The bride wore a full-length ivory taffeta dress, satin vest and silk chiffon blouse, and looked calm and robust. The groom wore a midnight-blue day suit and looked nervous and wet behind the ears. The public relations woman wore a rust-colored suit, matching shoes and black blouse, and looked frazzled and beside herself.
Among other things, the bride was Maureen Reagan, the president's oldest daughter, and the details of the wedding were very complicated. Also, at the last minute, the president sent word that he wasn't able to attend.
For Helen Chaplin, a veteran publicist at the huge, excusive Beverly Wilshire Hotel, this Saturday was definitely not one of her better days. "As far as I'm concerned," she said, "this is the worst weekend in the history of the hotel."
Her weekend calender was jammed with lavish and tricky receptions, luncheons, dinner-dances, benefits and one bar mitzvah, but she knew that three events all scheduled to begin at 11:30 a.m. Saturday particularly spelled trouble.
There was a brunch in the Bordeaux-Burgundy rooms honoring Countess Donna Cicogna, whom she described as "some wealthy lady from Italy." Guests would include the committee for the Princess Grace Gala Night at Monaco (a tourism ball), people like the duke and duchess of Bedford, the Baroness di Portanova, Ann Southern, Robert Stack and the Hernado Courtrights, owners of the Beverly Wilshire.
There was a luncheon and fashion show in the ballroom, produced by Georgio's of Beverly Hills for the benefit of 800 beaming Catholic alumni of Mount St. Mary's College.
And there was this troublesome, top-secret wedding and reception in Le Petit Trianon and Le Grand Trianon rooms, between the president's daughter, Maureen Reagan, 40, and her groom, law clerk Dennis Revell, 28. To be honest, Chaplin was a little miffed about the wedding. The arrangements had been changed so many times in the last few days, no one knew exactly who was coming or where they were going, Originally, the wedding was scheuled for Friday, a small private affair at the Hollywood Hills home of Jeff and Erin Butler, he the head of East West Network, publishers of airline magazines. But when it was finally announced that the president, still in pain, would not attend, the wedding was moved up to Saturday, to the hotel "for security reasons."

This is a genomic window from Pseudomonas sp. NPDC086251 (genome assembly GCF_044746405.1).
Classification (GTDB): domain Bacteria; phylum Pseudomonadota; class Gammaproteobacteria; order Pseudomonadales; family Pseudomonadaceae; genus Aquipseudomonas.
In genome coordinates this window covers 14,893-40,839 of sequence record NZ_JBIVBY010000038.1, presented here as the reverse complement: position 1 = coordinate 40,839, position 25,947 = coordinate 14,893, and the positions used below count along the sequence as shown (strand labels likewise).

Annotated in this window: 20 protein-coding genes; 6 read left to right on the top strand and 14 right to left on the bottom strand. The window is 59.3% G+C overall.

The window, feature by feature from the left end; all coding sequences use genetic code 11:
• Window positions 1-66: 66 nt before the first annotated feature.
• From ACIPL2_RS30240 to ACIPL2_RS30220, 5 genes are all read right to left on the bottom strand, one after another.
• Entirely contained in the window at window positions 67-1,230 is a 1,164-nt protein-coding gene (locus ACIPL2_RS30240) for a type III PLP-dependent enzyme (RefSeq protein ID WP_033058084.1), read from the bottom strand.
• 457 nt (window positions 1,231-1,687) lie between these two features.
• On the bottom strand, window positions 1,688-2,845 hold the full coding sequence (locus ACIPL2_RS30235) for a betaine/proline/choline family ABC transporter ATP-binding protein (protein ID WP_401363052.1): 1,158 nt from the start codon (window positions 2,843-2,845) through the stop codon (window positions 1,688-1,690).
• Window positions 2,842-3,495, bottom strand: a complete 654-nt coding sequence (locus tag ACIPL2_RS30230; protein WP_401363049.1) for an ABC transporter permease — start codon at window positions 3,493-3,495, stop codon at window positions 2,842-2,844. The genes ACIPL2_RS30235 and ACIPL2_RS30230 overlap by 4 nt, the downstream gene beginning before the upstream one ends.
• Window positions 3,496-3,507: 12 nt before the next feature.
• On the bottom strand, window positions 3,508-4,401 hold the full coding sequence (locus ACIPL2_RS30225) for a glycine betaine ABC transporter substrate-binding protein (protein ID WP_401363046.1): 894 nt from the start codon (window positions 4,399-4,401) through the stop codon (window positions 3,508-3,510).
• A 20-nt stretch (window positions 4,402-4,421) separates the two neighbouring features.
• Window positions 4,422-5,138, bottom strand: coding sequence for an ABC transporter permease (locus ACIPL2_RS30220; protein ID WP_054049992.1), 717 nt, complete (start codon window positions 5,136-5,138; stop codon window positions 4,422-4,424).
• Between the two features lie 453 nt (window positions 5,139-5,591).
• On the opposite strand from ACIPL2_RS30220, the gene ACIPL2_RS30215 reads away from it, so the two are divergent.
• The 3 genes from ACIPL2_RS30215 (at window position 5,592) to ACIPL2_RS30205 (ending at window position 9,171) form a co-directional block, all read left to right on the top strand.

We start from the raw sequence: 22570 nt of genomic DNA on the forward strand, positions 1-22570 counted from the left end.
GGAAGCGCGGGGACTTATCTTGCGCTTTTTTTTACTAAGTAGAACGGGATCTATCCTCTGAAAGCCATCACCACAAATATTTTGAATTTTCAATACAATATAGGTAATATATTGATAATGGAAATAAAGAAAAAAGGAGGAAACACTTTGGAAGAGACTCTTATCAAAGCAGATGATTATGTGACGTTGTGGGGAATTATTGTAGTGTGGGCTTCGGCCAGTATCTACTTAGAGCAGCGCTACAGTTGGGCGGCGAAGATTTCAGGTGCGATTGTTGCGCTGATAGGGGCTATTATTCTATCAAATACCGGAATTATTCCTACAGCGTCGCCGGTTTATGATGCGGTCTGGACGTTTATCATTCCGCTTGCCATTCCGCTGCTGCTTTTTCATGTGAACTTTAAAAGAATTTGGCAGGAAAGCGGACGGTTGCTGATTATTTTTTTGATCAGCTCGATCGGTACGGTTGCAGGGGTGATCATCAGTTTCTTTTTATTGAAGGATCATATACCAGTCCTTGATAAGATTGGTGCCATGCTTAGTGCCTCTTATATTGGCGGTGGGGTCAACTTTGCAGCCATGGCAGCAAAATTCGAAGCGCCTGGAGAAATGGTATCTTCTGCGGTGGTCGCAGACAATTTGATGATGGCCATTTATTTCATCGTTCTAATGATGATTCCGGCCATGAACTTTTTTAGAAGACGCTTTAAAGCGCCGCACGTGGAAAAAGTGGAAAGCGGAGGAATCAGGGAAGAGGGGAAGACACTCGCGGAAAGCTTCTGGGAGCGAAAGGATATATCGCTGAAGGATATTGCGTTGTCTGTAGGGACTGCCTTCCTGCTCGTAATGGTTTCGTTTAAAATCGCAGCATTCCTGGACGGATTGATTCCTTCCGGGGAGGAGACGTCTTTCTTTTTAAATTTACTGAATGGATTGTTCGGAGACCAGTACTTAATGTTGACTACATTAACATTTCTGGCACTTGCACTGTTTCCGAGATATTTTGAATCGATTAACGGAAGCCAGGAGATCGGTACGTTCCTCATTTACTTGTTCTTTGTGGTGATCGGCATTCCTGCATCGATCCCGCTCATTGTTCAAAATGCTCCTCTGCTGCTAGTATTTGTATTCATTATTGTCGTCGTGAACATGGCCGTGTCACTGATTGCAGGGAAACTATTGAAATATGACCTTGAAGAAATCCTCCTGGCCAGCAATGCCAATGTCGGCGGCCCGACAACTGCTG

Then, with the president's no-show, the security was loosened. Guests were allowed to bring dates, the wedding list grew to 75, the reception to 275, and the Butlers decided they couldn't handle it.
But quantity is not quality, and frankly Chaplin was "very disappointed" at the final roster of invitees -- no celebs to speak of.
But most of the guests thought Reagan and Revell's bash came off really super. "It was very secular, but very esthetic," said Mike Farrell, a former fellow law student and "drinking buddy" of Revell's at Western State Law School. Farrell's date, Diane Archer, a political-science student at Cal State Long Beach, described the wedding as "more like entertainment -- it was not religious at all. At the end, everyone clapped."
Included in the wedding party (Reagan's third, Revell's first) were the bride's mother, actress Jane Wyman; and the bride's brother, Michael. The president's brother, Neil (Moon) Reagan, gave the bride away. The ceremony, which was closed, rather strenuously, to the press and public, began at 11:40 a.m. and was performed by Santa Monica Superior Court Judge Laurence Rittenband.